The work of Daniel Kahneman and Amos Tversky has transformed the study of judgment and decision-making, and penetrated related disciplines such as economics, finance, marketing, law and medicine. In recognition of these achievements, Kahneman was awarded the Nobel Prize for Economics in 2003. This special issue presents ongoing research inspired by both Kahneman and Tversky. It covers many of the central themes – the heuristics and biases of judgment and prediction, framing effects, assessments and predictions of utility – that made their work so innovative. The specially written papers illustrate the range and depth of this work, and emphasise its continued relevance to current research.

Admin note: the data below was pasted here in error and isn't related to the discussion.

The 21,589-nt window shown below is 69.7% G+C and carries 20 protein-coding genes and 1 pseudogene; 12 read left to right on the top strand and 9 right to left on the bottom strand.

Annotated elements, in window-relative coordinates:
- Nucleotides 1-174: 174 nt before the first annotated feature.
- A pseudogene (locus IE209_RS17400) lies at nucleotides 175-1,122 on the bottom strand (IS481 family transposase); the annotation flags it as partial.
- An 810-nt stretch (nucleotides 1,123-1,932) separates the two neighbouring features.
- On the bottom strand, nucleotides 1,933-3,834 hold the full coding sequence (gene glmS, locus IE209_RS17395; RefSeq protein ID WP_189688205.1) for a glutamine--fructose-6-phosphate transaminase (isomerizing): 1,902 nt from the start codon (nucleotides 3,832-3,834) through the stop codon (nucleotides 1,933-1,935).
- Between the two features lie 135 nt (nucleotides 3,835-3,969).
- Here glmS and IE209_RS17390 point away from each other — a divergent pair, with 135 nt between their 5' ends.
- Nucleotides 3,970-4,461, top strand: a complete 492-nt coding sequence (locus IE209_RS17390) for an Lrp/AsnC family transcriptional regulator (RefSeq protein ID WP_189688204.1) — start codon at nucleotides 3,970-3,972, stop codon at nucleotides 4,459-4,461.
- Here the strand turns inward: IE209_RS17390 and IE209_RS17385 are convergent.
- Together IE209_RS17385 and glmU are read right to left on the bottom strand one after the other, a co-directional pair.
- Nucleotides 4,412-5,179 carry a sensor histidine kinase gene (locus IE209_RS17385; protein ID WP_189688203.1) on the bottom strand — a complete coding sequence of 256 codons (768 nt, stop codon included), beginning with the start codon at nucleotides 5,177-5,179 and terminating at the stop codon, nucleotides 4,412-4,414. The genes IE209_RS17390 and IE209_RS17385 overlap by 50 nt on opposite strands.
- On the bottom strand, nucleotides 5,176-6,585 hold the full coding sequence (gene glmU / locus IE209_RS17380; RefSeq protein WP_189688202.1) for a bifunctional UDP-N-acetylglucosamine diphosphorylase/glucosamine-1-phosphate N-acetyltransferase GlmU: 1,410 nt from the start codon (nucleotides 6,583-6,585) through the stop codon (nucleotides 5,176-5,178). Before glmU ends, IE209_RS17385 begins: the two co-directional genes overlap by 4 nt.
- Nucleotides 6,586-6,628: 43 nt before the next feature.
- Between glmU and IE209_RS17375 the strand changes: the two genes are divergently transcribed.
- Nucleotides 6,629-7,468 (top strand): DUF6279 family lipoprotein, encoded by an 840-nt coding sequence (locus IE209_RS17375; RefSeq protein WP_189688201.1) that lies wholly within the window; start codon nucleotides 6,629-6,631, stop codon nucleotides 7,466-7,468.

Table of Contents
D. Lagnado, Perspectives on the Work of Daniel Kahneman (Editorial). N. Harvey, Use of Heuristics: Insights from Forecasting Research. J. Maule, G. Villejoubert, What lies Beneath: Reframing Framing Effects. D. Read, Experienced Utility: Utility Theory From Jeremy Bentham to Daniel Kahneman. P. Ayton, A. Pott, N. Elwakili, Affective Forecasting: Why Can’t People Predict Their Emotions? G. Loomes, (How) Can We Value Health, Safety and the Environment?